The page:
Jeb Bush congratulates John Kasich after the Ohio governor said people will need seatbelts if he gets elected president because there's going to be so much happening. The three governors still in the race, including Chris Christie, essentially tag-teamed to take on Marco Rubio during last night's Republican debate at Saint Anselm College in Manchester, New Hampshire. (Reuters/Carlo Allegri)


GOFFSTOWN, N.H.—The three governors still standing in the race for the Republican nomination, each fighting for survival, delivered in the clutch here last night during the final debate before New Hampshire’s looming primary.

The trio essentially tag-teamed and piled on Marco Rubio, who had been gaining here after his strong third-place finish in Iowa. Led by Chris Christie, they appear to slow, if not stop, the Florida senator’s momentum by raising questions about his experience and readiness.

This has not been a good cycle to run for president as a current or former governor. Just ask Scott Walker, Bobby Jindal, Mike Huckabee or even Martin O’Malley. There have been so many insults added to injury: Christie showed up 45 minutes late to a rally yesterday after his bus apparently broke down. Jeb Bush’s deputy policy director was attacked by a dog while she was knocking on doors in Manchester. John Kasich, though he leads the crucial battleground of Ohio, has often been an afterthought.

But before an audience of 1,000 at Saint Anselm College, and millions more watching at home on ABC, the three men each got the chance to tout their records as leaders and contrast them with the 44-year-old first-term senator.

-- The reviews, across the board, are positive:

The Washington Post’s Dan Balz: “Christie was the relentless prosecutor. Bush was knowledgeable and, in contrast to some earlier performances, tough and direct. Kasich carved out space as a (happy warrior) ready and willing to work across party lines. … More than in other previous debates, this one turned into governors against the others. And whether by design or accident, the three seemed to reinforce one another in taking down the candidates who finished first, second and third in Iowa.”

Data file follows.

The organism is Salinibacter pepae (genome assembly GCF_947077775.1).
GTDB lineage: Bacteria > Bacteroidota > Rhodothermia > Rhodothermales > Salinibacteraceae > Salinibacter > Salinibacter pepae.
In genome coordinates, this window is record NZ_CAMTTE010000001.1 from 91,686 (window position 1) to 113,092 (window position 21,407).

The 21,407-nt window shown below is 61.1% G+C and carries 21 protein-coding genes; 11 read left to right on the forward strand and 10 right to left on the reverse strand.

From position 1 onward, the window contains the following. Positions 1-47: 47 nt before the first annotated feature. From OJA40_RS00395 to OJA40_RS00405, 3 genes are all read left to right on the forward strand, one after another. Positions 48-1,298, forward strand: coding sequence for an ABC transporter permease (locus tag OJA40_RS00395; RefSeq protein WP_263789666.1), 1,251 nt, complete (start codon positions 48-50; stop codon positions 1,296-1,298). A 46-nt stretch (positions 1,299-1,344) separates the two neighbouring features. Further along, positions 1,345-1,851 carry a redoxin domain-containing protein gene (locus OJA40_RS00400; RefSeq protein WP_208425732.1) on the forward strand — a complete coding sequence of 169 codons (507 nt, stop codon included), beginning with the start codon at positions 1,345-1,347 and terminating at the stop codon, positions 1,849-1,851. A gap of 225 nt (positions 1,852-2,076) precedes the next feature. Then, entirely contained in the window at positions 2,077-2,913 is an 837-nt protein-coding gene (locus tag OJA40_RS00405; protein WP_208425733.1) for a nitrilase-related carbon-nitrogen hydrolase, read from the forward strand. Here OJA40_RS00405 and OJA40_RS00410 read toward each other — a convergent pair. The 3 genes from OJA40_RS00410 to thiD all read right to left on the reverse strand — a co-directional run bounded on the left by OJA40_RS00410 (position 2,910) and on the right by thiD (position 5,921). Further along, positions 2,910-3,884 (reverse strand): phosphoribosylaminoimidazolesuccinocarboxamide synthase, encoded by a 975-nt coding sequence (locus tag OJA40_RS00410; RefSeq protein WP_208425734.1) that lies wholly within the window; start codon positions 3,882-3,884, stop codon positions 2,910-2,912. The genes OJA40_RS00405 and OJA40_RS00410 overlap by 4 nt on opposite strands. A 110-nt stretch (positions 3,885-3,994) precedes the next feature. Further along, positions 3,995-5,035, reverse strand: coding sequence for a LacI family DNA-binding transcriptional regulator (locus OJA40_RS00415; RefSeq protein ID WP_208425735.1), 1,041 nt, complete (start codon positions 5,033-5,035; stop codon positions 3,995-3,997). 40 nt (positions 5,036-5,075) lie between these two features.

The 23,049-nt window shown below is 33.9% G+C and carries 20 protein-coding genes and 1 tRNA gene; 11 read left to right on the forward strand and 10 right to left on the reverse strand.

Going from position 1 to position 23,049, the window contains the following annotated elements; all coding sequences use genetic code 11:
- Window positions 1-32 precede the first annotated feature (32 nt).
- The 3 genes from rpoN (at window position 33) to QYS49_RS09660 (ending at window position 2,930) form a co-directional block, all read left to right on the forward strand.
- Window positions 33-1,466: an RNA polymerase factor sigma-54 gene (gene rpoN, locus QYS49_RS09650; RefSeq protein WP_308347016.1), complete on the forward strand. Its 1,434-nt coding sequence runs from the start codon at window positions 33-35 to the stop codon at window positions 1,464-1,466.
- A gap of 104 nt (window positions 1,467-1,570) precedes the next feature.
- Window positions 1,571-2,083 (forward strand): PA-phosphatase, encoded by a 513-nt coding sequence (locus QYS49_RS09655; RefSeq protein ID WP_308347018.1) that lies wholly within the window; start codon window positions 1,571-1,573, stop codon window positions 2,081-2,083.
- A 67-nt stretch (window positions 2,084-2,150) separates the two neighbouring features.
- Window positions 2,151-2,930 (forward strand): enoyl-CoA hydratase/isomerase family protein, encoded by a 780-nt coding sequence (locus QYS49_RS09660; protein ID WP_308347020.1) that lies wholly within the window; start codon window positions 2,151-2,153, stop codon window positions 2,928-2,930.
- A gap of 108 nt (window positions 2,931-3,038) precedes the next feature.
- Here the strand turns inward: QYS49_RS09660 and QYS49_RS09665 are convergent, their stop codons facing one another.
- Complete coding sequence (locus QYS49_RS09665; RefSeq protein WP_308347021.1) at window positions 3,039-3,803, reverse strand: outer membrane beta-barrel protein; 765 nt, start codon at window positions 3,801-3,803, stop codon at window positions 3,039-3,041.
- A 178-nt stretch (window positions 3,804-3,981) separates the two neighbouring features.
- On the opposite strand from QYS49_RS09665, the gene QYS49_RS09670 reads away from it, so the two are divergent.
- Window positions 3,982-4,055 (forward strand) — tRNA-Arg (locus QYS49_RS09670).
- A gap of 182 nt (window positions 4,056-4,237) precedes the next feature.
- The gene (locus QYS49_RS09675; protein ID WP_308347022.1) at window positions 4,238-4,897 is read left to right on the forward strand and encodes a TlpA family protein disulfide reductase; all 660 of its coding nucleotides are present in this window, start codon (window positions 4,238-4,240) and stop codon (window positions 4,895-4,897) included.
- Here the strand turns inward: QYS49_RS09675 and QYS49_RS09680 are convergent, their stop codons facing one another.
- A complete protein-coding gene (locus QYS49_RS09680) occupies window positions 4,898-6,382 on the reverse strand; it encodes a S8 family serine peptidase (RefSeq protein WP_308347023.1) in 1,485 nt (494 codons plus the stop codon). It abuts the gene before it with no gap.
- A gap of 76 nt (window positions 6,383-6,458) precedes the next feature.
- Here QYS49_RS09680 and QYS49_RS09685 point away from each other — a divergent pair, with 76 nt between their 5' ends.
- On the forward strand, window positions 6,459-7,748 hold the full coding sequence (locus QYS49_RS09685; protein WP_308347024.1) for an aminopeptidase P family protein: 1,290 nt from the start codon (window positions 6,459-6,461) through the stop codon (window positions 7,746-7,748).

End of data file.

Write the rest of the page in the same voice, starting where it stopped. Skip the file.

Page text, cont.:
NBC’s Chuck Todd: “If an alien came down and simply watched this debate, they'd never believe that Trump, Rubio and Cruz were the top three in the polls … Christie, Kasich and Bush are all having their best debate performances tonight.  Is it too little too late or just in time?”

-- There is consensus that Rubio lost the debate, across the mainstream and conservative media.

Rubio during a commercial break in last night's Republican presidential debate at St. Anselm College in Manchester, New Hampshire. (Photo by Joe Raedle/Getty Images)

Rubio played into his critics’ hands. He seemed under-prepared for attacks that have been telegraphed all week long.

He repeatedly defended the president as competent in a botched effort to rebut charges that he is “the Republican Obama.” He was trying to make the point that Obama has not governed the way he has because he was a first-term senator but because he was a liberal ideologue intent on transforming America. But the result was that he kept saying Obama knows what he is doing, a terrible message for a conservative audience.

If anything, Rubio showed that he is less rhetorically gifted than the current occupant of the Oval Office. In addition to the governors, Trump joined the Rubio pile on, citing problems at the VA to make the case Obama is in over his head.

Worse, as that battle was playing out, Rubio kept repeating the same talking point, which was cringe-worthy because Christie had attacked him hard for hewing closely to canned talking points. The New Jersey governor pounced when Rubio repeated the same point almost verbatim, and with the same cadence, that he had made minutes earlier. “There it is,” the governor interjected. “The memorized 25-second speech. There it is, everybody.”

It was an exchange for the ages, akin to when Ronald Reagan said “There you go again” to Jimmy Carter in 1980.

It’s also rich because Rubio, before he was running for president, actually used to say Obama “doesn’t know what he is doing” all the time. (BuzzFeed highlights four examples here.)

Watch a super cut, provided by a rival campaign, of Rubio saying the exact same thing about Obama over and over again:

And our video team produced a two-minute video of a robotic-sounding Rubio saying the exact same thing over and over again in other contexts:

-- Additionally, the central rationale of Rubio’s candidacy is that he is electable and can unite the party. His rivals successfully put him on the defensive over his opposition to abortion without exception, including after rape and incest. Bush called this an extreme position that would make it hard to win a general election. Christie offered a spirited defense of why women should be allowed to terminate pregnancies after they’ve been raped. Rubio’s retort—“I would rather lose an election than be on the wrong side of this issue”—will play well with social conservatives, important next week in South Carolina. But it will scare the donor class.